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Chapter 7

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Chapter 7

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  1. Chapter 7 The Logic Of Sampling

  2. Chapter Outline • Introduction • A Brief History of Sampling • Nonprobability Sampling • The Theory and Logic of Probability Sampling

  3. Chapter Outline • Populations and Sampling Frames • Types of Sampling Designs • Multistage Cluster Sampling • Probability Sampling in Review

  4. Political Polls and Survey Sampling • In the 2000 Presidential election, pollsters came within a couple of percentage points of estimating the votes of 100 million people. (Polling is amazingly consistent) To gather this information, they interviewed fewer than 2,000 people.

  5. Presidential Elections • 1936 Dewey vs. Roosevelt—what happened? (Poor?) • Gallup—used Quota Sampling—while previously effective—what happened?

  6. Election Eve Polls - U.S. Presidential Candidates, 2000

  7. NON-PROBABLILTY SAMPLING • NON-PROBABILITY SAMPLING— When samples are selected using pragmatic means to obtain people. We use these because they work—not because they are accurate—just useful.

  8. Observation and Sampling • Polls and other forms of social research, rest on observations. • The task of researchers is to select the key aspects to observe, or sampling. • Generalizing from a sample to a larger population is called probability sampling and involves random selection.

  9. Types of Nonprobability Sampling • Reliance on available subjects: • Only justified if less risky sampling methods are not possible. • Researchers must exercise caution in generalizing from their data when this method is used.

  10. Types of Nonprobability Sampling • Purposive or judgmental sampling • Selecting a sample based on knowledge of a population, its elements, and the purpose of the study. (Use judgement—which ones is most representative!) • Used when field researchers are interested in studying cases that don’t fit into regular patterns of attitudes and behaviors

  11. Types of Nonprobability Sampling • Snowball sampling • Appropriate when members of a population are difficult to locate. • Researcher collects data on members of the target population she can locate, then asks them to help locate other members of that population.

  12. Types of Nonprobability Sampling • Quota sampling • Begin with a matrix of the population. • Data is collected from people with the characteristics of a given cell. • Each group is assigned a weight appropriate to their portion of the population. • Data should provide a representation of the total population.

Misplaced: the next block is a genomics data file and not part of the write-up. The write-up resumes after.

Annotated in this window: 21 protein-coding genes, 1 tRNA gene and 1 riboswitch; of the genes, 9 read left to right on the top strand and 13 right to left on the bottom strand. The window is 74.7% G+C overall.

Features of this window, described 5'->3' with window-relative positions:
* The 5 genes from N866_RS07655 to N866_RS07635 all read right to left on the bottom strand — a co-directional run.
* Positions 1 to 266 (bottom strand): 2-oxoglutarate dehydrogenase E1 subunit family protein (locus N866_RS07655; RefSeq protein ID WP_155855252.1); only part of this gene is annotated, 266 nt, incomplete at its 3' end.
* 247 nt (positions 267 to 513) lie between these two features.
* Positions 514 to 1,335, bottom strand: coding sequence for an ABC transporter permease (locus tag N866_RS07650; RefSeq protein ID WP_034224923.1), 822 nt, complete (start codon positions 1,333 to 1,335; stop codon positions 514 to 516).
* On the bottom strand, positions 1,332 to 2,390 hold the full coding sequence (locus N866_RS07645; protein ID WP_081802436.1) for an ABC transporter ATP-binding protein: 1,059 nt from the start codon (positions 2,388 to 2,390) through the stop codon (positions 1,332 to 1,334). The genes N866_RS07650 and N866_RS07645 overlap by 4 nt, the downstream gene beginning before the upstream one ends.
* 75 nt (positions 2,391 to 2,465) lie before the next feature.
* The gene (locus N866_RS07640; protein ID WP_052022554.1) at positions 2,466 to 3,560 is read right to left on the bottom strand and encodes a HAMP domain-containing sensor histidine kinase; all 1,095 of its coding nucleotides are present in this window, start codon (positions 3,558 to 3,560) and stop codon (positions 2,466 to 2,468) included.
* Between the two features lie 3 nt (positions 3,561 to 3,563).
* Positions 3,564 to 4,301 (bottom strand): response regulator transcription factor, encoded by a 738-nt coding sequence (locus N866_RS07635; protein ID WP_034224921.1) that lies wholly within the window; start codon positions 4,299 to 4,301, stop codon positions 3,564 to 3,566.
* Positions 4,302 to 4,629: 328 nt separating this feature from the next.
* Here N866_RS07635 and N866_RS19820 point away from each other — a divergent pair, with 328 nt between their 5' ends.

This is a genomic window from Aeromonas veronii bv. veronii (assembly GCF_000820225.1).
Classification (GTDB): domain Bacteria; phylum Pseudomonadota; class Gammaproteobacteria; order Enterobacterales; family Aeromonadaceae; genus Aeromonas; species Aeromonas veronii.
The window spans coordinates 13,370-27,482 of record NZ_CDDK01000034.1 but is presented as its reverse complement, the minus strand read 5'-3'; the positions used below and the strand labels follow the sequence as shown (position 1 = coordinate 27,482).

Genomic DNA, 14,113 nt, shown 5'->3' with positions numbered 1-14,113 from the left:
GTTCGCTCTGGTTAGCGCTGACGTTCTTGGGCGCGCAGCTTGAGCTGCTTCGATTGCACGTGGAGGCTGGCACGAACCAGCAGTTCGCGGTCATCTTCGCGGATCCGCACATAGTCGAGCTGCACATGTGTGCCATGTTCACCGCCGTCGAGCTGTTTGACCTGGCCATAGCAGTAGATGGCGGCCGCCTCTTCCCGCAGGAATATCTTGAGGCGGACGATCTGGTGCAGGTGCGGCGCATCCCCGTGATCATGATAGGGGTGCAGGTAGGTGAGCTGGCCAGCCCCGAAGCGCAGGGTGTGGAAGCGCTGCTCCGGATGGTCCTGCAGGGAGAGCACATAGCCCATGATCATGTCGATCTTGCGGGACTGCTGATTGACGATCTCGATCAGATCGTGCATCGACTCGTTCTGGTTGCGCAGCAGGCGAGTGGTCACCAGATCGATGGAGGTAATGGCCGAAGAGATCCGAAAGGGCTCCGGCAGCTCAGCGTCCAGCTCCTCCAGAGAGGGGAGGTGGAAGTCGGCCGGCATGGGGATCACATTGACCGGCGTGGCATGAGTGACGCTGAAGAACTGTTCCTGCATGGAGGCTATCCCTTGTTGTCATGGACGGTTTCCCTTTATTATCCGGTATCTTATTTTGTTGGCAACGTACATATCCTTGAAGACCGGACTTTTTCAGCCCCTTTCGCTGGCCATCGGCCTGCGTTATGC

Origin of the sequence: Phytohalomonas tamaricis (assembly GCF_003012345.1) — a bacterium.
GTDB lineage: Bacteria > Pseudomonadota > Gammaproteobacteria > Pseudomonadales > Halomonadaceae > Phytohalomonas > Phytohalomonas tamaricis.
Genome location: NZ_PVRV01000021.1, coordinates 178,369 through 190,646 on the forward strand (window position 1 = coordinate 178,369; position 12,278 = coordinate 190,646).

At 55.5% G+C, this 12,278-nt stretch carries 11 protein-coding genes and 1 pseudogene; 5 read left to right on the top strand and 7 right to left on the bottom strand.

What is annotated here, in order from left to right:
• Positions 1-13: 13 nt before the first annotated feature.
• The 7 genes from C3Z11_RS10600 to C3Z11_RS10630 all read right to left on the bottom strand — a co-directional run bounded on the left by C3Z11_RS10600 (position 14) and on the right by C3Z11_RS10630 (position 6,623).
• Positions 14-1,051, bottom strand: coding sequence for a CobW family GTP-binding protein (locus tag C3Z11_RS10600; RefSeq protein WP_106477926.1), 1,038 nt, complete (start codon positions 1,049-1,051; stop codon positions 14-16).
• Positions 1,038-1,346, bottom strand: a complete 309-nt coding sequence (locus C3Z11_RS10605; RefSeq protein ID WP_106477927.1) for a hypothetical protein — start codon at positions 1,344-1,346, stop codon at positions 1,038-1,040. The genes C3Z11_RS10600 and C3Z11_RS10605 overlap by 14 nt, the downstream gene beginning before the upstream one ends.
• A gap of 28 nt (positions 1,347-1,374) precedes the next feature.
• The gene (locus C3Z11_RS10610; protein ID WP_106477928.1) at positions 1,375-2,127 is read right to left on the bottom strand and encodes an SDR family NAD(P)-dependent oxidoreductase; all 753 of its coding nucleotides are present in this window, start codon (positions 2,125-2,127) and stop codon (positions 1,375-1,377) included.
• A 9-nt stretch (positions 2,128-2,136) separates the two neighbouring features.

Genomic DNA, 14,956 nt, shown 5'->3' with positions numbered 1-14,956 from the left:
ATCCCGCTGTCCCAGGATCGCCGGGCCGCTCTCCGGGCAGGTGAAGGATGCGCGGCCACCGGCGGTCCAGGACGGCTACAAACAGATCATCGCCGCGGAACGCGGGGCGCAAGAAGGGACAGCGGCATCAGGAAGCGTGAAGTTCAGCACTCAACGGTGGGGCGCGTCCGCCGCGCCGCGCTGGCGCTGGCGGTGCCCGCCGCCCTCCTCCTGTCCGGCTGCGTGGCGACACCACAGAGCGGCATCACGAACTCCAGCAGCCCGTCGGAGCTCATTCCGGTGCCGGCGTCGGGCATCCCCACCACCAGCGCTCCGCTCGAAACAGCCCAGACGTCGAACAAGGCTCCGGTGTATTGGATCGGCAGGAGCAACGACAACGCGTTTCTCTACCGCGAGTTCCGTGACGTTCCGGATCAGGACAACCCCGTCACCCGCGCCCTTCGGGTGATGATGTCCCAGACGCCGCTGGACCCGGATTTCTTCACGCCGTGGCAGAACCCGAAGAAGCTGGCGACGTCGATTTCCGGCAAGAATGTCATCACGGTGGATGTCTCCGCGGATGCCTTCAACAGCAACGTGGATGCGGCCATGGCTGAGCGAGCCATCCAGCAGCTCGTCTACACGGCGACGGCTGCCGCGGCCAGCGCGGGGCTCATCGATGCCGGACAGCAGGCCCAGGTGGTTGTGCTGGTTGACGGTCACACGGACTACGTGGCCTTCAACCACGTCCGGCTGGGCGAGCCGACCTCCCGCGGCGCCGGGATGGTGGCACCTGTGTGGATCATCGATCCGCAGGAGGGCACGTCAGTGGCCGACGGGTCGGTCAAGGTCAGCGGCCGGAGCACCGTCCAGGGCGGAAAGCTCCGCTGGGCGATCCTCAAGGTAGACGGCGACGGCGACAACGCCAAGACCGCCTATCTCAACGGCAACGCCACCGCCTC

13. Selecting Informants • Informants—a member of the group who can talk directly about the group per se. (Well-versed member of group.) • Informants usually are representative of the group. • Respondents—respond about themselves

  14. Probability Sampling • Used when researchers want precise, statistical descriptions of large populations. • A sample of individuals from a population must contain the same variations that exist in the population. (OVERALL GOAL—richest possible data/representativeness)

  15. Probability Sampling • Every member of the population—must have an equal chance of being selected. • Bias in sampling means those selected are not representative of the characteristics of the population.

  16. Variation • See Chart—p.193—the population of 100 folks varies by race and gender, among other things unnamed. • We are trying to explain this variety. • Show standard deviation—how it measures variety.

  17. Advantages of Probability Sampling • Representativeness (more than quota) • Allows us to estimate probability of sample error.

  18. Population Definition • Population—the theoretically specified aggregation of study elements. • Study population—the aggregate of elements from which the sample is actually drawn. (Someone left off list)

  19. Ten Cases • Parameter—the summary description of a given variable. (μ=mean of population) (σ of population) Explain the Theoretical Sampling Distribution (see page 200)

  20. The Normal Curve • Has a mean of 0 and a standard deviation of 1. • Unimodal • Symmetrical • Areas under curve (probability) (STOP HERE FOR TODAY)

  21. Populations and Sampling Frames • Findings based on a sample represent the aggregation of elements that compose the sampling frame. • Sampling frames do not always include all the elements their names imply. (PROBLEMS WITH LISTS) • All elements must have equal representation in the frame.

  22. Types of Sampling Designs • Simple random sampling (SRS) • Systematic sampling • Stratified sampling • Cluster sampling/Multi-stage cluster

  23. Simple Random Sampling • Feasible only with the simplest sampling frame. • Not the most accurate method available.

  24. Systematic Sampling • Slightly more accurate than simple random sampling. • Arrangement of elements in the list can result in a biased sample.

  25. Stratified Sampling • Rather than selecting sample for population at large, researcher draws from homogenous subsets of the population. (WHY—fear of sample bias) • Results in a greater degree of representativeness by decreasing the probable sampling error.

  26. A Stratified, Systematic Sample with a Random Start

  27. Multistage Cluster Sampling • Used when it's not possible or practical to create a list of all the elements that compose the target population. • Involves repetition of two basic steps: listing and sampling. • Highly efficient but less accurate.

  28. Probability Proportionate to Size (PPS) Sampling • Sophisticated form of cluster sampling. • Used in many large scale survey sampling projects.

  29. Probability Sampling • Most effective method for selection of study elements. • Avoids researchers biases in element selection. • Permits estimates of sampling error.